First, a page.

Eric is the head of information technology at Life Challenge. That means, among other things, he must keep up with all the head-spinning, brain-teasing, technological change that besets every organization these days. It’s not a job for the faint of heart, or for “old dogs” unwilling to learn new tricks.
Keeping up with technology requires more than just knowing about computers, the Internet and how it all works. It takes a certain kind of thoughtfulness about how people work, what they need in order to do their jobs and how technology can help. According to Bill Gates, “There are two fundamental rules in technology: the first is that automation will increase the efficiency of any efficient operation. The second is that automation applied to any inefficient operation will magnify the inefficiency.” Needless to say, there are plenty of inefficiencies to be sorted out at Life Challenge, just as there are anywhere.
Eric knows he doesn’t just labor for the sake of increasing efficiency. He sees that technology can help the ministry do what it has been called to do and do it more effectively: provide a place where men and women can put down their burdens and move from the ugly despair of shipwrecked lives to the glorious hope of their true inheritance by the saving knowledge of Jesus Christ.
Eric’s training was “on-the-job.” Born in 1946, he first came to Life Challenge in 1996, at the seasoned age of 50. He was, by then, a hopeless alcoholic, living in despair, stumbling around in a dark wasteland of depression (Proverbs: 4:19). “I was,” he says “consumed by alcohol.” He had already run the full course of an eventful, if empty, life: he had married his high school sweetheart, fathered two sons, completed a tour of duty in Viet Nam, separated, divorced and hit rock bottom. Life Challenge was a last resort. But within months Eric knew that it was where he needed to be. It was a place to find light and hope. By the grace of God, he could be renewed, he could start again.
Two years later he was baptized at Brightmoor and hard at work on the Life Challenge team. With a hiatus of four years beginning in 2002, Eric has been on staff since he graduated, first as Education Administrator, then as Men’s Division Supervisor and now in Marketing and Community Relations as the head of information technology. It’s been a second chance and a second life for him. He has been re-booted. Eric 2.0.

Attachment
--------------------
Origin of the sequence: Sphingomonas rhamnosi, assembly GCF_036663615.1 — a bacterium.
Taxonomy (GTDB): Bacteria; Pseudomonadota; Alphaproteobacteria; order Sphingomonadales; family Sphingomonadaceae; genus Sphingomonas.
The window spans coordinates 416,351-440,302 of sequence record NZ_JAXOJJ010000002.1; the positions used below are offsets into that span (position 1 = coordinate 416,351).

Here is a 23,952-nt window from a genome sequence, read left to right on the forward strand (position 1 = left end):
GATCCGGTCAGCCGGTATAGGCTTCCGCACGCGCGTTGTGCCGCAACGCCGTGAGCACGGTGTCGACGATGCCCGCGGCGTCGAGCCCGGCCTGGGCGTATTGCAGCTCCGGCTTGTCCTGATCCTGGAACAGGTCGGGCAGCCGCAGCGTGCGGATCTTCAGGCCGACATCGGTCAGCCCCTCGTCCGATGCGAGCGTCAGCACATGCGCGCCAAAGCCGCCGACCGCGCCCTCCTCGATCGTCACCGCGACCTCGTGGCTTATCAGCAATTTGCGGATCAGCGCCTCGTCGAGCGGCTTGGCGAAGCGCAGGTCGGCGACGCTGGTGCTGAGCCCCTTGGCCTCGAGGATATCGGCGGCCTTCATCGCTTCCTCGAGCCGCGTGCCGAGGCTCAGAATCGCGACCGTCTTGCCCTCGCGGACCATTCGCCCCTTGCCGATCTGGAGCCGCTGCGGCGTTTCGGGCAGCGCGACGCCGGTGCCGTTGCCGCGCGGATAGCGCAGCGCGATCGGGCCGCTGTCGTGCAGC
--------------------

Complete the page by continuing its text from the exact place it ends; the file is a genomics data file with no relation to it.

At Life Challenge Eric discovered God-given talents he didn’t know he had. For instance, Life Challenge has a great need for recordkeeping. So, Eric quickly learned about computers and how database programs work. He discovered he enjoyed this learning and that he was good at it. Lo and behold, he discovered he was a nerd!
Eric proceeded to put our student records in order, our employment records, our donor records – all digitally organized, filed and ready to be sliced, diced and served up with custom programming. But alas! Things change. As humor columnist Dave Barry wryly points out, “Bill Gates is a very rich man today… and do you want to know why? The answer is one word: versions.” Change can be both a great blessing and the bane of our existence.
The challenge now is to move all critical Life Challenge data off out-dated computers using out-dated software into “the cloud.” It’s a huge undertaking. It requires a lot of research and new learning. The bottom line: the new operating environment is “in the cloud.” Cloud computing is the big new thing and keeping up is critical. So, Eric is hard at work re-configuring all the work he did early on. The good news is that he is the right man for the job, he’s doing what he enjoys: learning, processing, and figuring things out. It’s Eric 2.0, ready for the challenge. “Therefore if any man be in Christ, he is a new creature: old things are passed away; behold, all things are become new” (2 Cor. 5:17).